Posts Tagged ‘school’

BPA, PVC and lead free lunch boxes for back to school

Lead as you know is toxic to children (and adults for that matter), so it’s important that the place their lunch is stored in is lead-free. PVC is toxic as it contains phthalates and lead. Lead can also be ingested from your child touching the bag and then their food. And BPA is the hormone disrupting chemical found in plastics whose toxic effects have been hitting the news and blogs for the last several years. crockcreekcountries

Before purchasing a lunch box for your child, read the label. Make sure it is not made of PVC. Nylon, polypropelyne or cloth are much safer materials. Look for tags that say PVC-free. You also want to avoid BPA if you are purchasing a water bottle or food storage containers.

Crockodile Creek Countries lunch box.

Here is a list of BPA, PVC and lead free lunch boxes.

The Cool Tote is a replacement for the traditional brown bag. It’s made of nylon thus lead and other toxin-free.

Crocodile Creek. These are SO CUTE, and my favorite of the bunch. I saw these at Whole Foods and they are very well-made and have very cute traditional style, zippered lunch box and kid-friendly designs like dinosaurs, the solar system, horses (purple for girls) , trucks/vehicles (boyish), girls from around the world, flowers, countries with animals, farm animals  and a sunflower.

Laptop lunches are good for those who don’t like their food to touch. There are little compartments for separating food.

LL Bean has a critter lunch box line that is really cute and lead and PVC-free.  They would be great for a tween who wants something stylish without licensed characters.

The Lunch Pak by Fleurville is a backpack design, but does have a handle to carry like a traditional lunch box. They also offer a lunch buddy which is more of a traditional lunch box style.

Mimi the Sardine has cute cloth lunch totes that are PVC and lead free. There are several designs such as the ladybug, monkey/elephant/flower pattern, bugs and mice (my favorite).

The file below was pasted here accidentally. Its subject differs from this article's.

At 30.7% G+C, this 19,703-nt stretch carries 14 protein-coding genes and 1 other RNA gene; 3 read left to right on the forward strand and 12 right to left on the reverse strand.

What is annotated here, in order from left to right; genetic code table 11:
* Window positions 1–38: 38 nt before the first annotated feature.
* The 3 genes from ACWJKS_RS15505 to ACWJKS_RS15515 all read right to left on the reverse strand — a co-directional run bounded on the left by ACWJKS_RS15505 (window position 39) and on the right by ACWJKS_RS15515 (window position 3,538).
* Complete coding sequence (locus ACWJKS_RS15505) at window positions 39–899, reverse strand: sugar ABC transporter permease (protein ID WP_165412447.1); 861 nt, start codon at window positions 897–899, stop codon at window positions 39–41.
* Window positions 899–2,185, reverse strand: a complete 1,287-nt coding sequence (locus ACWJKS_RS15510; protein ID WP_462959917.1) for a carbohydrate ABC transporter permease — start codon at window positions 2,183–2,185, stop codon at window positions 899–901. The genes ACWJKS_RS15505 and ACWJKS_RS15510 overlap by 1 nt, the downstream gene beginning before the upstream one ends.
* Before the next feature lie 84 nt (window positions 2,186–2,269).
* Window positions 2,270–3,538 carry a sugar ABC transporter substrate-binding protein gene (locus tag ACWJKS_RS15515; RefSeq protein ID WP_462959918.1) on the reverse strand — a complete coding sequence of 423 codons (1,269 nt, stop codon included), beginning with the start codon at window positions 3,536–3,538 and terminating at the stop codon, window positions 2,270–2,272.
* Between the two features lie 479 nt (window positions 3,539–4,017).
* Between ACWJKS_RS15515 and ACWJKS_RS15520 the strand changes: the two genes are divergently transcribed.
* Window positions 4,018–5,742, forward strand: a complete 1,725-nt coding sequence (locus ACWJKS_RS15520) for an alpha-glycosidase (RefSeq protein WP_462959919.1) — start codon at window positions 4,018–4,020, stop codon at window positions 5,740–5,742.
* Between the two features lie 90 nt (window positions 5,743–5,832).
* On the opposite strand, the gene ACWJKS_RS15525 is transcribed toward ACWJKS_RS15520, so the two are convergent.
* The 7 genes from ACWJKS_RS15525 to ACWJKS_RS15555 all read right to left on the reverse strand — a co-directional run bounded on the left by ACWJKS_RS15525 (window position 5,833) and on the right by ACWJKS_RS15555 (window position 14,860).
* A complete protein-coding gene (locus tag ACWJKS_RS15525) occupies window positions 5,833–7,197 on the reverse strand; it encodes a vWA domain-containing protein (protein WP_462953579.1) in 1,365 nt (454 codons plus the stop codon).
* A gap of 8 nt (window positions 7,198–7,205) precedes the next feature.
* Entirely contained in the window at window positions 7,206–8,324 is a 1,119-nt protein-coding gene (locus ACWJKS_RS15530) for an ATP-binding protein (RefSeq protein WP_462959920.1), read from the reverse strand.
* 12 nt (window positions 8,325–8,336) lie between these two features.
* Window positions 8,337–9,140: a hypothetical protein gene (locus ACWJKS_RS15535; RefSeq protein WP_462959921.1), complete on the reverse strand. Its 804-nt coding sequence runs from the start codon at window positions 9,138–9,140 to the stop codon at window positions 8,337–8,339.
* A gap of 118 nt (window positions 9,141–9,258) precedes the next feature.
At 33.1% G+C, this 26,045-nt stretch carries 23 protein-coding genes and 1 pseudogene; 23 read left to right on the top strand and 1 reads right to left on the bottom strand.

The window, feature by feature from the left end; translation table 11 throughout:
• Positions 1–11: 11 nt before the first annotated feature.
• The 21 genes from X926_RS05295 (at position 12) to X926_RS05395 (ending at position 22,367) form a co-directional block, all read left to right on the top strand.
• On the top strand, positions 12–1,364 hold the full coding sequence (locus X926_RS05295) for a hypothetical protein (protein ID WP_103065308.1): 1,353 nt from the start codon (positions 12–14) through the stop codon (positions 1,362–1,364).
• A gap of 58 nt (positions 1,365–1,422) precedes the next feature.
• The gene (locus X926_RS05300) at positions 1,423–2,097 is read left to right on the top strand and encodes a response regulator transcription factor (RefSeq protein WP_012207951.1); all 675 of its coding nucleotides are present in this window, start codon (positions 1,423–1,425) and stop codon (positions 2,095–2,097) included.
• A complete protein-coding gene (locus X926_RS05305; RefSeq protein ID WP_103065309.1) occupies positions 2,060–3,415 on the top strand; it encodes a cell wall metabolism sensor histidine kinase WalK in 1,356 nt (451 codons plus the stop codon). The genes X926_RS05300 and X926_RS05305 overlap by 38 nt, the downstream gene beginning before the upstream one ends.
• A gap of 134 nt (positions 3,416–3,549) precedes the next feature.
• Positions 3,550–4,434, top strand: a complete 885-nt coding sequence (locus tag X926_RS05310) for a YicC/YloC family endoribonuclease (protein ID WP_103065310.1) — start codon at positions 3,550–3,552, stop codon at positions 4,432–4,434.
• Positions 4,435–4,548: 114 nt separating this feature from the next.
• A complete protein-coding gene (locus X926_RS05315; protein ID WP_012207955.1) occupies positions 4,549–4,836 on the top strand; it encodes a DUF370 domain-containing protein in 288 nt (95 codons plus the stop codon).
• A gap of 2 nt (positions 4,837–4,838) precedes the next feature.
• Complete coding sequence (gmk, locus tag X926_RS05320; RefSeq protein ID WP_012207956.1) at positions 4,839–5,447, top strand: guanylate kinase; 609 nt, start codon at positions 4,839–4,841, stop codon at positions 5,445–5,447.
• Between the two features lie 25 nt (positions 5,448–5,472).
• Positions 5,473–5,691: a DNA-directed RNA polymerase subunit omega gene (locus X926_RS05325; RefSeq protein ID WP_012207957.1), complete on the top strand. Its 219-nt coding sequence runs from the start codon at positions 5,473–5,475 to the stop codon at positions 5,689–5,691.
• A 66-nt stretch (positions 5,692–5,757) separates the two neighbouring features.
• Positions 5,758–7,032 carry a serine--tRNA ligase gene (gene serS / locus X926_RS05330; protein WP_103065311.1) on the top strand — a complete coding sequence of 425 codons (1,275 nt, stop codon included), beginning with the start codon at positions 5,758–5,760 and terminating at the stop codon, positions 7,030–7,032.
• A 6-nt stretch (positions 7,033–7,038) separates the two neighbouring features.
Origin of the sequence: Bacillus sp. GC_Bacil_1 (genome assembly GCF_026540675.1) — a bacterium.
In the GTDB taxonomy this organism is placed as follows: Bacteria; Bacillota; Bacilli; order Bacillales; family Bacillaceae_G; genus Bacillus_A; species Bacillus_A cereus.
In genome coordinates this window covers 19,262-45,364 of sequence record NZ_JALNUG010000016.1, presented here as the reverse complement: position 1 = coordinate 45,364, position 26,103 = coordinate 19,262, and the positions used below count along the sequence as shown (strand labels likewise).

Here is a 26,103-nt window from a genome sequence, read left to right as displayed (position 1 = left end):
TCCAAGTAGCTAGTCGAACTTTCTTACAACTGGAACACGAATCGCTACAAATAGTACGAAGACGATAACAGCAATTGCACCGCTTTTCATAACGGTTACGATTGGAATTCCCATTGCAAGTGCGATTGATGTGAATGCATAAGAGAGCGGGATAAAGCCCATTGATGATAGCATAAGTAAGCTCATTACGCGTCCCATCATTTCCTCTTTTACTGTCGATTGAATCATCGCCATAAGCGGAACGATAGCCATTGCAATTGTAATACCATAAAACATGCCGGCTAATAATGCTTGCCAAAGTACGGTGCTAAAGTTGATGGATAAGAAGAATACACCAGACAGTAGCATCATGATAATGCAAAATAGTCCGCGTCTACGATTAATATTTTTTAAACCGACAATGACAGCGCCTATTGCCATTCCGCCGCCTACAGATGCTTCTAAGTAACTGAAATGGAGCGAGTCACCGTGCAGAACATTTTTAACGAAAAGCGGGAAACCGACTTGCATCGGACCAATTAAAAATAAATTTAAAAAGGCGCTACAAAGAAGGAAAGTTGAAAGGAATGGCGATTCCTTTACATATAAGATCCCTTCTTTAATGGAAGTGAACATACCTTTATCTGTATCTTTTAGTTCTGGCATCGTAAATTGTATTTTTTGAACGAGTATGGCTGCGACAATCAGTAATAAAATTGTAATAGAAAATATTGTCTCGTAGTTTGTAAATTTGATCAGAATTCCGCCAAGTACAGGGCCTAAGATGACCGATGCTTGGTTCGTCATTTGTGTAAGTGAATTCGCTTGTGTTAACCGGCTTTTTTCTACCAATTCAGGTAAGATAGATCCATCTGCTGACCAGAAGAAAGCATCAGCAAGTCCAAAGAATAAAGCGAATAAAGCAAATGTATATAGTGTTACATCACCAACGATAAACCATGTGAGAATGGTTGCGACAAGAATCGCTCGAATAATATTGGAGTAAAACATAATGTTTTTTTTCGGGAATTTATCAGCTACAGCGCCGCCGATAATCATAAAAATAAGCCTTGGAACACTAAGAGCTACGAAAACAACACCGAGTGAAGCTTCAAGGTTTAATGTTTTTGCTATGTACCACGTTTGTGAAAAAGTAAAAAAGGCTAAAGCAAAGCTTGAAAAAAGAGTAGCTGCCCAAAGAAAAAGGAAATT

Munchlers look like zoo animals and they fold out into a placemat, also very cute. They are insulated and come in several designs including a yellow tiger, white dog, green bunny and pink panda. My daughter has the white dog.

ZAK Designs offers several licensed character insulated lunch boxes that are lead free and lined with PVC-free material. Note, they just mention “PVC-free lining” so leads me to believe the entire lunch box may not be PVC-free. Some of the characters available include: iron man, Wall-E, The Little Mermaid, Tinkerbell, Spongebob Square Pants, Diego, Spiderman and many others. Wal-Mart and Target carry Zak lunch boxes.

California Innovations is a nice lunch bag that Wal-Mart carries. It’s stylish no-nonesense bag and free from any characters or crazy prints.

Lunchopolis is another zippered, traditional style, no-nonesense lunch box.

Citizens Pip is a new one available only online from what I can tell. The cool thing is you can customize your lunch box with accessories — separate food compartments, stainless steel bottle, cloth napkins, fork/spoon set, and of course the lunch bos itself!

Kid Konserve is a similar to Citizens Pip’s customizable lunch box system and available on their website.

Thermapod is another similar concept to the laptop lunch. However, it is one piece with 4 sections, which may not be desireable for some.

ReusableBags.comhas a whole section also dedicated to lead, PVC, and BPA-free lunches. I bought two ACME lunch bags — one to carry bottles in for my son to daycare (it fits three Dr. Brown bottles) and one for me for the milk I pump for him at work (it fits six medela bottles).